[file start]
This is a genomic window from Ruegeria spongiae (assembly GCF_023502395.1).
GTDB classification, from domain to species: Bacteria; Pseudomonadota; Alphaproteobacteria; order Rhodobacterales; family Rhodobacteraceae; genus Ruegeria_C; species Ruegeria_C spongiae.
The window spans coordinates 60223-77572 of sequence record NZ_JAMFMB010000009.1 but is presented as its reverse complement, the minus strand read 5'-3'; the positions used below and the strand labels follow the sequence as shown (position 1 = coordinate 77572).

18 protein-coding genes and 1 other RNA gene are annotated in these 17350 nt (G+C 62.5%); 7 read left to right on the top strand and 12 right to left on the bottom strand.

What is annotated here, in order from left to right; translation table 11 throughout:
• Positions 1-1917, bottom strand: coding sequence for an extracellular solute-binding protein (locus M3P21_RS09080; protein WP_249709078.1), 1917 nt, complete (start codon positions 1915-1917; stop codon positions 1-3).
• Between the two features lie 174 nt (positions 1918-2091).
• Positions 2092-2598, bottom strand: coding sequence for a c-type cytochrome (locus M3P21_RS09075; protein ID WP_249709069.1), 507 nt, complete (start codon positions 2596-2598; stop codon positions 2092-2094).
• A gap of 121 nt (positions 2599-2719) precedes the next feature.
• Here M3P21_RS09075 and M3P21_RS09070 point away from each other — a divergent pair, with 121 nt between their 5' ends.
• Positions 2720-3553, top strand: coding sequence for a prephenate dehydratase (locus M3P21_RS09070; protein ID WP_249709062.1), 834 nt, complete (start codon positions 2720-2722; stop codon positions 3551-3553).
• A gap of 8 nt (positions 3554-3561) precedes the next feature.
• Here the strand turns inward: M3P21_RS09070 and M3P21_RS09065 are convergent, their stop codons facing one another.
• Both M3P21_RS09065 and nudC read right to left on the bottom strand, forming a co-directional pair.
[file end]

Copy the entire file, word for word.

This is a genomic window from Ruegeria spongiae (assembly GCF_023502395.1).
GTDB classification, from domain to species: Bacteria; Pseudomonadota; Alphaproteobacteria; order Rhodobacterales; family Rhodobacteraceae; genus Ruegeria_C; species Ruegeria_C spongiae.
The window spans coordinates 60223-77572 of sequence record NZ_JAMFMB010000009.1 but is presented as its reverse complement, the minus strand read 5'-3'; the positions used below and the strand labels follow the sequence as shown (position 1 = coordinate 77572).

18 protein-coding genes and 1 other RNA gene are annotated in these 17350 nt (G+C 62.5%); 7 read left to right on the top strand and 12 right to left on the bottom strand.

What is annotated here, in order from left to right; translation table 11 throughout:
• Positions 1-1917, bottom strand: coding sequence for an extracellular solute-binding protein (locus M3P21_RS09080; protein WP_249709078.1), 1917 nt, complete (start codon positions 1915-1917; stop codon positions 1-3).
• Between the two features lie 174 nt (positions 1918-2091).
• Positions 2092-2598, bottom strand: coding sequence for a c-type cytochrome (locus M3P21_RS09075; protein ID WP_249709069.1), 507 nt, complete (start codon positions 2596-2598; stop codon positions 2092-2094).
• A gap of 121 nt (positions 2599-2719) precedes the next feature.
• Here M3P21_RS09075 and M3P21_RS09070 point away from each other — a divergent pair, with 121 nt between their 5' ends.
• Positions 2720-3553, top strand: coding sequence for a prephenate dehydratase (locus M3P21_RS09070; protein ID WP_249709062.1), 834 nt, complete (start codon positions 2720-2722; stop codon positions 3551-3553).
• A gap of 8 nt (positions 3554-3561) precedes the next feature.
• Here the strand turns inward: M3P21_RS09070 and M3P21_RS09065 are convergent, their stop codons facing one another.
• Both M3P21_RS09065 and nudC read right to left on the bottom strand, forming a co-directional pair.